(SEDONA, Ariz.) In an interview with conservative radio host Sean Hannity, Sarah Palin gave a hint of what to expect during Thursday's vice presidential debate in St. Louis.
Palin told Hannity that she had been brushing up on Barack Obama and Biden's voting records and has realized "how extremely liberal the other ticket is."
The Republican vice presidential nominee took several swipes at both Democrats on issues ranging from energy independence, the war in Iraq and taxes.
Though Biden will be her opponent in St. Louis, Palin saved the majority of her attacks for Obama, referring to the Democrat's vote to cut off funding for troops in Iraq as "reckless and irresponsible" and "so political." Palin noted that Biden chastised Obama for the Illinois senator's vote on the issue during the Democratic primary battle.
Palin has been sequestered at John McCain's Arizona ranch over the past couple of days, which she has spent conducting mock debates outdoors. If the Hannity interview is any indication, a major part of her debate strategy will be to portray the Democratic ticket as tax and spend liberals.
"When Obama talks about raising taxes on the rich, he doesn't tell Americans that 85 percent of small businesses will be impacted by his tax increases," she said.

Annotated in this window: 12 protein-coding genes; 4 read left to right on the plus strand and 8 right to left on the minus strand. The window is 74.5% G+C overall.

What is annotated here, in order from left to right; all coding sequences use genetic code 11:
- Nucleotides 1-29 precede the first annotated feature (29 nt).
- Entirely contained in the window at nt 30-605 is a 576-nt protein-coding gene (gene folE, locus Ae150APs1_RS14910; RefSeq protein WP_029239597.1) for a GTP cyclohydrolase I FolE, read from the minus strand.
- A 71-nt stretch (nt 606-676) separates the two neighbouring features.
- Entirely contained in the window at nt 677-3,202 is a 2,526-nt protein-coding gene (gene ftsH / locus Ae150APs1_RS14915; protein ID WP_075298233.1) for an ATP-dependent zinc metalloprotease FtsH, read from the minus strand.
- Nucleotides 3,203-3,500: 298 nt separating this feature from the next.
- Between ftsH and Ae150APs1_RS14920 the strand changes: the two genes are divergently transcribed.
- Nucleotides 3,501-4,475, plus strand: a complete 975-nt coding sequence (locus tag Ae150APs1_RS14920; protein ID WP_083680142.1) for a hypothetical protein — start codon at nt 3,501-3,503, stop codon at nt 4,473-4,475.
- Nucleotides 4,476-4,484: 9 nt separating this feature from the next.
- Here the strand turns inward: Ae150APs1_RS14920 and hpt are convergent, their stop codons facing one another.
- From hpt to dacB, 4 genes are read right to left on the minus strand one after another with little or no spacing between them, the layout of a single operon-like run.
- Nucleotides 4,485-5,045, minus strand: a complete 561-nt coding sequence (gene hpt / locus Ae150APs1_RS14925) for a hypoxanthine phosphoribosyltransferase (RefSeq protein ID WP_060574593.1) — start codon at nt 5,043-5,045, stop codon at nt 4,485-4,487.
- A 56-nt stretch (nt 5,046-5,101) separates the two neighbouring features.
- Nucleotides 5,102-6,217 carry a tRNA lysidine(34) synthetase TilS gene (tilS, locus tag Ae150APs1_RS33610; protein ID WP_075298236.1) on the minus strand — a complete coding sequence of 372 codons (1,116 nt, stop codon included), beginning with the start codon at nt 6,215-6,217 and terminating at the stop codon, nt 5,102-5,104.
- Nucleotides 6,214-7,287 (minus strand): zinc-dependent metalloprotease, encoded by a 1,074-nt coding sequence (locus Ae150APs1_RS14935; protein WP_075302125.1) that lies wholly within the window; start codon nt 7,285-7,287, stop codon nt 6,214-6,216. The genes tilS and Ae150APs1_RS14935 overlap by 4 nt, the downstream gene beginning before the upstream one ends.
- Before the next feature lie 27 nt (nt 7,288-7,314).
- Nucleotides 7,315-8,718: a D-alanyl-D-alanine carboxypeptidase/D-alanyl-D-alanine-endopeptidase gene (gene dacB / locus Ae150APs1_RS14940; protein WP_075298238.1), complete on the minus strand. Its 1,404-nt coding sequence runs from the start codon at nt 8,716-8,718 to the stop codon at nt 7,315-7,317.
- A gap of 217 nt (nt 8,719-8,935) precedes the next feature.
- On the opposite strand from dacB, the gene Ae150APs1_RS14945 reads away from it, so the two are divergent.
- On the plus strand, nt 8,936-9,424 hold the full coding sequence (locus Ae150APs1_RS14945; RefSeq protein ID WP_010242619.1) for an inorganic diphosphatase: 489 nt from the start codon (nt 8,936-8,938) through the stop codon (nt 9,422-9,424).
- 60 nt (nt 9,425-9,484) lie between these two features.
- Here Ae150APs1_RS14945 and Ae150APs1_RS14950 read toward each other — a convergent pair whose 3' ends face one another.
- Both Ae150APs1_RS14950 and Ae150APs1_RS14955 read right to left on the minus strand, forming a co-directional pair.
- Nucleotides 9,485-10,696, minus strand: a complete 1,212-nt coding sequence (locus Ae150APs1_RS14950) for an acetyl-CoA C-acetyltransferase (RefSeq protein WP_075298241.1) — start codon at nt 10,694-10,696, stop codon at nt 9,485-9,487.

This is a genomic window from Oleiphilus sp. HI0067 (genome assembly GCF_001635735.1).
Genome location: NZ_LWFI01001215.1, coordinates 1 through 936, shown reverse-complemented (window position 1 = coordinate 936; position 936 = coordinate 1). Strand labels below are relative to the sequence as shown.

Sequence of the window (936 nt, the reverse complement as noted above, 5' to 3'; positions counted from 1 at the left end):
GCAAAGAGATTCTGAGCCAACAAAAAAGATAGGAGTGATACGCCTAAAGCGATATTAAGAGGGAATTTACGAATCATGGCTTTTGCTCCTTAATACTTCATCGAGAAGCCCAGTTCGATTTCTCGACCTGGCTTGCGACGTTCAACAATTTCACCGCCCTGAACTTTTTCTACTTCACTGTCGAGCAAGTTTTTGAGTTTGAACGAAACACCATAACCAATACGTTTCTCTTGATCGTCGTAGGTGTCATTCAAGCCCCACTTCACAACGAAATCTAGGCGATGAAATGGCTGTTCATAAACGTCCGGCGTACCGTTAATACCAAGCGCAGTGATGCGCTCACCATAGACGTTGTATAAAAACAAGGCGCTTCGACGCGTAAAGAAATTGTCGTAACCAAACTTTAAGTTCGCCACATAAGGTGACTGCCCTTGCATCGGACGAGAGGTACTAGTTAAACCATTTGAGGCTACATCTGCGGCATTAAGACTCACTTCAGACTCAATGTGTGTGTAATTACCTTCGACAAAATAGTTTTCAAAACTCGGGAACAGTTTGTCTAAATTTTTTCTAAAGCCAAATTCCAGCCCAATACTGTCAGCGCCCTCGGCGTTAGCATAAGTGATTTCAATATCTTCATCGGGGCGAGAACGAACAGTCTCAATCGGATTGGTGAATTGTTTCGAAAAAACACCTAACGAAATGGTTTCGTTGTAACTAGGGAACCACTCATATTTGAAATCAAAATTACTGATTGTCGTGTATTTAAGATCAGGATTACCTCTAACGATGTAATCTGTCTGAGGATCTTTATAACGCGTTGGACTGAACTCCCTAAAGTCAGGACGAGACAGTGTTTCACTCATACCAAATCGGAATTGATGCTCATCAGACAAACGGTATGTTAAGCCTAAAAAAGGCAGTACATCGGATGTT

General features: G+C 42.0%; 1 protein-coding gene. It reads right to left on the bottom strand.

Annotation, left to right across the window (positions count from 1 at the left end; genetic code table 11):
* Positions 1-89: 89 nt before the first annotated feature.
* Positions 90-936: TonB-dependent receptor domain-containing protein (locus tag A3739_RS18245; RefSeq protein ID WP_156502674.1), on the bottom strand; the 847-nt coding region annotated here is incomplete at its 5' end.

Seeming to agree with Hannity's assessment that she has been treated unfairly by the press, Palin blamed the "filter of the mainstream media" for "trying to censor my comments" and said "the state of journalism has changed a bit since I received my degree." She added that she cares deeply about the freedom of the press but wants more accountability.
Asked about the controversy surrounding Thursday's debate moderator Gwen Ifill, who is writing a book scheduled for publication in January called "The Breakthrough: Politics and Race in the Age of Obama," Palin said she's "not gonna let it be a concern," adding that it's "going to make us work just that much harder."
On the financial crisis, Palin repeated her praise of McCain's leadership and said that although Americans have been "taken advantage of," the crisis should lead to "simple lessons" about personal responsibility, such as saying no to an extra credit card or declining to purchase an unaffordable mortgage.